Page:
A new book is a snapshot of the present-day Estonians
A new book, called “The Ordinary Estonian”, has been released in Tallinn. Fusing stories written by Estonians on various themes, and complementing them with photographs of everyday Estonian life, the two Estonian authors, Karin Nemec and Helen Ree, have been able to utilise the internet and the e-culture of Estonia to create a lasting snapshot of the present-day Estonians.
The authors say that it is the first crowd-sourced book written by the nation.
“It has been a very interesting process to create the book, we had a very positive response to the call for short stories on our webpage with over 300 stories collected. On top of the stories, we have received an overwhelming support from the media as well as the Estonian government,” Karin Nemec said.
The initial idea came from both authors living for a number of years outside of Estonia. Helen Ree being in Switzerland and working as a professional photographer, while Nemec is raising her two-year-old daughter and one-year-old son in Shanghai, China.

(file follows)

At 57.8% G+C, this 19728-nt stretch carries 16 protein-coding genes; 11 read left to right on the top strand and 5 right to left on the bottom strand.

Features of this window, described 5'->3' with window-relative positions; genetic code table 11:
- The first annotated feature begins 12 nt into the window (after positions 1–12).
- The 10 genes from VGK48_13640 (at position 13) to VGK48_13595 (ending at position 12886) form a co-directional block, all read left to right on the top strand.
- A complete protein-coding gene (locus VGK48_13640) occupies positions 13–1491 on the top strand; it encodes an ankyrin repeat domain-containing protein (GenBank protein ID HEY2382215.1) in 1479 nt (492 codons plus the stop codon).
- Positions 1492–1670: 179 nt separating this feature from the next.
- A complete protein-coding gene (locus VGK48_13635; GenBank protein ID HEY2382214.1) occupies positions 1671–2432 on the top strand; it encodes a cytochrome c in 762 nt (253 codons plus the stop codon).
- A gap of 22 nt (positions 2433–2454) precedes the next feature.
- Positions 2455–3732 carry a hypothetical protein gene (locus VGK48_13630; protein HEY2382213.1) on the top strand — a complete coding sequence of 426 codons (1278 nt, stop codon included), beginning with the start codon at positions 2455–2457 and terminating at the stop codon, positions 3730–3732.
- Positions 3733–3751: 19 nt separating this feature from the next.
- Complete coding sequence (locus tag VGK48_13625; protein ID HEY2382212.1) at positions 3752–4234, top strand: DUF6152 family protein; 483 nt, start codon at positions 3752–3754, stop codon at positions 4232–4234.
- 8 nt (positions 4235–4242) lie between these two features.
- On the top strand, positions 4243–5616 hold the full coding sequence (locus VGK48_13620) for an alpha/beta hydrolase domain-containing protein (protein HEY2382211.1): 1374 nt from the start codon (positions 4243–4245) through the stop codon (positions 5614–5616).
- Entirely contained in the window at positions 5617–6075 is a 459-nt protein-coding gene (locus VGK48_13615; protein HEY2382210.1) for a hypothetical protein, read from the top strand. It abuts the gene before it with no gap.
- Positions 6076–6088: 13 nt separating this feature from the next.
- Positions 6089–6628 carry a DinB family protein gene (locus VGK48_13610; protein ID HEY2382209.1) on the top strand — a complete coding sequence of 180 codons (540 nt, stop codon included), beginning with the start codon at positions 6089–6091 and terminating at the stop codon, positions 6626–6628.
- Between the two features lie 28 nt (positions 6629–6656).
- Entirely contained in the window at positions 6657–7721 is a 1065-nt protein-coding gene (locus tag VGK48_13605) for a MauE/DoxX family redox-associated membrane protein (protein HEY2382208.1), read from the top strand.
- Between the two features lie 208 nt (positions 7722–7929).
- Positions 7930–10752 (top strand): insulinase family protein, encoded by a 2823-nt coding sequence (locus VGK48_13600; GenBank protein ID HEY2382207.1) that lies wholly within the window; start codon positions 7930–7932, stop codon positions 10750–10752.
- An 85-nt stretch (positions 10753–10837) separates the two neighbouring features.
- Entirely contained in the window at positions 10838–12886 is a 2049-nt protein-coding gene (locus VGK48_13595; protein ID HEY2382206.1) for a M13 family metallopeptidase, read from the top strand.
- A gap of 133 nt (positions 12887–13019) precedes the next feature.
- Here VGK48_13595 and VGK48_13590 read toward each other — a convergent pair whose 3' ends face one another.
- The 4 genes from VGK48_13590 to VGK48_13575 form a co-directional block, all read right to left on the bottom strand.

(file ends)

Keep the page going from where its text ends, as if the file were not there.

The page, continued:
„Living in Switzerland for the past seven years as an expat, I have often met people who had some knowledge of Estonia, mostly geographical, but rarely could anyone say as to who really are these Estonians,” Ree explained. “What do they like to do in their spare time, what do they eat, what is important to them and their families. There are no books that touch the soul of a nation and that is what Karin Nemec and I tried to create – a book that tells you as to who we are, what makes us laugh, what makes us tick. And there is no better way to write about a nation than to let the nation write its own story,” she added.
The published book will have its premier in Tallinn on 7 November. “We hope the people will enjoy the book as much as we enjoyed creating it. Interestingly, the internet was actually the crucial tool for its creation. The Estonians from all over the world contributed stories through our website, and, of course, email was the communication tool for putting the book together, hence the process was very virtual,” the authors said.
According to Ree and Nemec, their own opinion about their nation greatly improved during the compiling process. While taking snaps for the book, Ree noticed that everywhere in the country are signs of how close Estonians still are to the nature, how many old country houses are being renovated again, and how people are craving to “get back to their roots”.
“There is definitely life outside of the hustle and bustle and glamour of Tallinn as well, on the countryside and in the towns and villages of Estonia,” Ree noted.